Tree Preservation Orders Guidance Update

GUIDANCE NOTES ON TREE PRESERVATION ORDERS

What is a Tree Preservation Order?

A Tree Preservation Order (TPO) is an Order which provides protection for an individual tree or a group of trees. The Town & Country Planning (Tree Preservation) (England) Regulations 2012 govern all TPOs in England. The power to make such an Order lies with the Local Authority in whose area the tree(s) exist. The Local Authority’s purpose is to preserve amenity and retain trees which blend into the environment and would if removed be a Loss to the Amenity and Appearance of a locality.

What is the Effect of a Tree Preservation Order?

The effect of a TPO is that an owner of land upon which a tree, subject to a TPO, is made cannot carry out any of the following activities (defined as “Prohibited Activities) pursuant to Regulation 13 without the consent of the Local Authority TPO Officer.

  • Cutting down of a tree(s)
  • Topping of a tree(s)
  • Lopping of a tree(s)
  • Uprooting of a tree(s)
  • Wilful damage of a tree(s)
  • Wilful destruction of a tree(s)

Are There Any Exceptions?

Regulation 14 provides that Consent is not required for the cutting down, topping, lopping or uprooting of a tree(s) the subject of a TPO because

  1. The tree in question is dead- however before the works commence, notice of the intended works must be given to the Local Authority TPO Officer. Unless the intended works  are necessary to remove an immediate risk of serious harm the Activity must not be commenced until the Council have had five working days notice- Regulation 14(2)
  2.  Such works are urgently needed to remove “an immediate risk of serious harm”-again notice of intended works should be given to the Local Authority TPO Officer prior to the works commence
  3. Work is required to comply with a Statutory Obligation
  4. Work is to be carried out by a Statutory Undertaker or the Environmental Agency on its land to ensure the safe operation of its land or for the maintenance of service connections or to carry out works which do not need Planning Permission
  5. Work is necessary in the interests of national security
  6. The tree is cultivated for the production of fruit in the course of a business and trade and the works are in the interests of that business or trade
  7. The pruning of a tree cultivated for the production of fruit which accords with good horticultural practice.
  8. The works are necessary to implement a Planning Permission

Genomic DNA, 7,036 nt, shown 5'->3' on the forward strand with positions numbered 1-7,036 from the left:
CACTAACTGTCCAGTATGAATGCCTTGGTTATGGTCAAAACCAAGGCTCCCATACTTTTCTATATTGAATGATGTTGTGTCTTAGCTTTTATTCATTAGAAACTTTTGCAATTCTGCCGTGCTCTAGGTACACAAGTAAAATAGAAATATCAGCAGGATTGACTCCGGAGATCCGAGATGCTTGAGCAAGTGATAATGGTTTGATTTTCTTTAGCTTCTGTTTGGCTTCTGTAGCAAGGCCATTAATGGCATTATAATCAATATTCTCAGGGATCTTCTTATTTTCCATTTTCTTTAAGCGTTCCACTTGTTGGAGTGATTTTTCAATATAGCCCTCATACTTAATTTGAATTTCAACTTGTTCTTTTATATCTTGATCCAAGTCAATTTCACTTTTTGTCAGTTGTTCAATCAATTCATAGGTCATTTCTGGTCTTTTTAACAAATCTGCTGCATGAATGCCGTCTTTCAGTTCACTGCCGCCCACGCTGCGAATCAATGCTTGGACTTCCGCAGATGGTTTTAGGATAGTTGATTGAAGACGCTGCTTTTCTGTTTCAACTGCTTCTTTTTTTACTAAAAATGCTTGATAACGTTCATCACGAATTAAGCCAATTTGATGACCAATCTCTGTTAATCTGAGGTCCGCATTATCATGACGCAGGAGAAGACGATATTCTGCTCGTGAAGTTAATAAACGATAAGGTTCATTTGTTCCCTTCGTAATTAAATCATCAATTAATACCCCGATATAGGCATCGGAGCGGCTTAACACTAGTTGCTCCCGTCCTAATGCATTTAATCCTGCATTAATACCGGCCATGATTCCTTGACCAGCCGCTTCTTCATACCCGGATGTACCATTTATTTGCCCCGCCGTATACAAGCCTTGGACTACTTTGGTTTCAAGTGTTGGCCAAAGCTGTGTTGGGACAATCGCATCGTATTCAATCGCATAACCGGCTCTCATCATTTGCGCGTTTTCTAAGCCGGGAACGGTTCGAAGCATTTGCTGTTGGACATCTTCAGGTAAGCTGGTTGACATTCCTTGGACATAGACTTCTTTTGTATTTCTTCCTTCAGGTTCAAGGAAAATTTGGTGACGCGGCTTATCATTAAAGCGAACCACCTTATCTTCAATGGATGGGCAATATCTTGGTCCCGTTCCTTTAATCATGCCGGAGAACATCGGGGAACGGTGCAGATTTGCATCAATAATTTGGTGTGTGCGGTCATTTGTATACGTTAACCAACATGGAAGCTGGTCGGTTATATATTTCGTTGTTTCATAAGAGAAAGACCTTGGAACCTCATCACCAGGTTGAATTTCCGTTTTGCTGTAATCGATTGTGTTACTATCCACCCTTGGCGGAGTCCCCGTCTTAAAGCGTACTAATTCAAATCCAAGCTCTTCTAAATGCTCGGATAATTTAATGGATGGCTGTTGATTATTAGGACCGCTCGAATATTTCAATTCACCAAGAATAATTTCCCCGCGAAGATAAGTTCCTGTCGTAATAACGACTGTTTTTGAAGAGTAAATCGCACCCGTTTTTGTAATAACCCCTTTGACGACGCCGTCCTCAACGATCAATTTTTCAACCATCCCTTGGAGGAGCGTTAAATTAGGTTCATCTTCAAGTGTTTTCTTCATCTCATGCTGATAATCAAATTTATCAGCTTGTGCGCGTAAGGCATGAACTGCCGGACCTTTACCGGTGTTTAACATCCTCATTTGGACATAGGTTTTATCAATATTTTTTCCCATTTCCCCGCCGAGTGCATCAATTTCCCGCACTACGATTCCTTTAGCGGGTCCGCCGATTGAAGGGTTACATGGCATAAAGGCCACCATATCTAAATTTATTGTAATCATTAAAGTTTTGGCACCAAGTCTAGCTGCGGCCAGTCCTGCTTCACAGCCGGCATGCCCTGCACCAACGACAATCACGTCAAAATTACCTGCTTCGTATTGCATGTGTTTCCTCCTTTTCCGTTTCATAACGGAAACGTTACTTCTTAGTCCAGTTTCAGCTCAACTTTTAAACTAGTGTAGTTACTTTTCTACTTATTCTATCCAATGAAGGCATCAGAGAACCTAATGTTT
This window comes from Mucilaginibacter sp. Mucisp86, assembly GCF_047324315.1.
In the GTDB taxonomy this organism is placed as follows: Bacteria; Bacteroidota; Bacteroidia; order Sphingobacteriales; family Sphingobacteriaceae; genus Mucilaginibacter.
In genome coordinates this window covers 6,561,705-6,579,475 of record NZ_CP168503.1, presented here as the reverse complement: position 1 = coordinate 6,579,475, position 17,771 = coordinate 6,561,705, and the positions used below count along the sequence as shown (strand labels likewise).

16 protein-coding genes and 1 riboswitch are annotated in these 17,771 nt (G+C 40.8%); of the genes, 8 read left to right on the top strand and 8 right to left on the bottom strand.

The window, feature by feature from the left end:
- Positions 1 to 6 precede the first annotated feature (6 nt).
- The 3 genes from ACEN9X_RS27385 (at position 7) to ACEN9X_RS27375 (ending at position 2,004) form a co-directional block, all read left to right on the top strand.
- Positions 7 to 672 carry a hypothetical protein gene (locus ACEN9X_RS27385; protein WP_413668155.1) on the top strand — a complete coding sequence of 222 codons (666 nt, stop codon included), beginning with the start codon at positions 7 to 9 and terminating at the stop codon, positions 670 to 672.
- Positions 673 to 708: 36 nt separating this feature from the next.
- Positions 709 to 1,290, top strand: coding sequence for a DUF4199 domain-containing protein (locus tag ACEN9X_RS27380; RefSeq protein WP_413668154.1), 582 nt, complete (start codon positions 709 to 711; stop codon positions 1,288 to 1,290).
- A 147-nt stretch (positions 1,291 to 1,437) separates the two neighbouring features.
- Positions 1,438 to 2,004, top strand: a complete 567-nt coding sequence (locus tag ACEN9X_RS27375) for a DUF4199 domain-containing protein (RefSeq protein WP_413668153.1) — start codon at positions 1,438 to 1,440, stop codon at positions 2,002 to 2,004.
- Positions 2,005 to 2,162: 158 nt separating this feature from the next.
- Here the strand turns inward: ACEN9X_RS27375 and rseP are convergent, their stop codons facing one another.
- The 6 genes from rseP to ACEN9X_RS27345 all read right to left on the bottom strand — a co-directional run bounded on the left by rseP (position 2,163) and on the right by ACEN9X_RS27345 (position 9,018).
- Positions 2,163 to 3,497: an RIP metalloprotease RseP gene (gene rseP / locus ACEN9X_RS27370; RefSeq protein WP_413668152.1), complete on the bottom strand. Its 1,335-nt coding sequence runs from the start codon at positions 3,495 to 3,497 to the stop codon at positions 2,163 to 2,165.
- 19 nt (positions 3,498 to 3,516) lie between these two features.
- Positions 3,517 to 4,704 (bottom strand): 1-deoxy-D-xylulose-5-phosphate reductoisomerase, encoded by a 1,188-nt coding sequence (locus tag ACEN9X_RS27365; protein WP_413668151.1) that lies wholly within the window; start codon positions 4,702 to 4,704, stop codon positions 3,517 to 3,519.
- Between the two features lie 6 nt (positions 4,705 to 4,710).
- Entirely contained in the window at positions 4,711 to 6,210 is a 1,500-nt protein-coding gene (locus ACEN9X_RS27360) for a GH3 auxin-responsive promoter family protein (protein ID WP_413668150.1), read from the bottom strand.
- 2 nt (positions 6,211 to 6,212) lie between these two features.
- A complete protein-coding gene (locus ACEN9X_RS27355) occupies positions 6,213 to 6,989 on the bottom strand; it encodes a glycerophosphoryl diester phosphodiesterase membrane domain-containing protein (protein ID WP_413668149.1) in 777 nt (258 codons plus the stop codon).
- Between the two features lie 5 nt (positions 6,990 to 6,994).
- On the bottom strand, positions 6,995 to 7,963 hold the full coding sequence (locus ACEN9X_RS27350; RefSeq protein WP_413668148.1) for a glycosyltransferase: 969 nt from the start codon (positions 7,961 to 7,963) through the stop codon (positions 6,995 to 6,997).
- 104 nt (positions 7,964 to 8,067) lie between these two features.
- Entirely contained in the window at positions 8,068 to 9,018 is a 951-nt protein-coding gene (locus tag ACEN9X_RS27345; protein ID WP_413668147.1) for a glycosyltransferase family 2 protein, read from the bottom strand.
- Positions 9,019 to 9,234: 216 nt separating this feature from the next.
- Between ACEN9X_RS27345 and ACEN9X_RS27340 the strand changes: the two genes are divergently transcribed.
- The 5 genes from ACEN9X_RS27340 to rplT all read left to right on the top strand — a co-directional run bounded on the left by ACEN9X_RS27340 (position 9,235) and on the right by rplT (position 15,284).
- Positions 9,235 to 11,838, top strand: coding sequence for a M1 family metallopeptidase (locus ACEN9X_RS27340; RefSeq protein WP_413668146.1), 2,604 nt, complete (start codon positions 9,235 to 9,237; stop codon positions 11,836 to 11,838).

9. Work is necessary to abate an “actionable” Common Law or Statutory Nuisance- The Courts have held that where the nuisance (permeation of tree roots) is causing actual damage to someone else’s Property or there is an imminent threat of damage, this alone is not sufficient for the tree to be cut down. The Law provides that all alternative options (alternative engineering solutions) to abate the nuisance must be considered.

How Is a TPO Made?

  1. The Order is first made as a Provisional TPO. The Local Authority have a maximum of 6 months to decide whether or not to confirm the TPO.
  2. During this period the Local Authority must serve a copy of the Order and the prescribed information known as a Regulation 5(2) Notice on those with an Interest in the Land the subject of the Provisional TPO  and make the same available for public inspection.
  3. The Regulation 5(2) Notice must state the reasons for the making of the Provisional Order, procedures under Regulation 6 for making Objections and Representations. Those wishing to make Objections and Representations must be given at least 28 days to do so
  4. The Local Authority may confirm the Order as stands, confirm the Order subject to modifications, or determine not to confirm the Order. Where a TPO is confirmed a copy must be made available for public inspection, it will be registered in the Local Authority’s register of TPOs and also as a Local Land Charge against the Property

What Do I Do If I Want To Cut Down, Top, Lop, or Uproot A Tree Which Has A TPO?

  1. An Application for a Tree Preservation Order Consent (‘TPOC’)  using a prescribed form and plan showing the tree(s) in question is made to the Local Authority Tree Preservation Officer – “Regulation 16 Application”
  2. The Local Authority Tree Preservation Officer has eight weeks to make a decision which  involves one of
  • Grant Consent Unconditionally
  • Grant Consent subject to prescribed conditions set out in Regulation 17(2)
  • Refuse to give Consent
  1. Where Consent is granted, the works must be carried out within two years of the date of consent and must be carried out in one go- Regulation 17(4). Once granted the Tree Preservation Order Consent can “run with the Land” which means that a subsequent owner of the land can carry out the works- Regulation 17(5)
  2. Where an application for TPOC is refused, or granted subject to conditions, (such as having to plant a Replacement Tree)  a Landowner may appeal, subject to paying the costs, the decision as either a ‘Tree Preservation Order Appeal’ or a ‘Tree Replacement Notice Appeal’ to the Secretary of State for Communities and Local Government under Regulation 19(2). The appeal must be lodged within 28 days of the Local Authority decision or 28 days after the expiration of the 8 week period of determination where the Local Authority TPO does not make a determination. The Secretary of State may confirm the original decision or reverse it. The decision of the Secretary of State is final.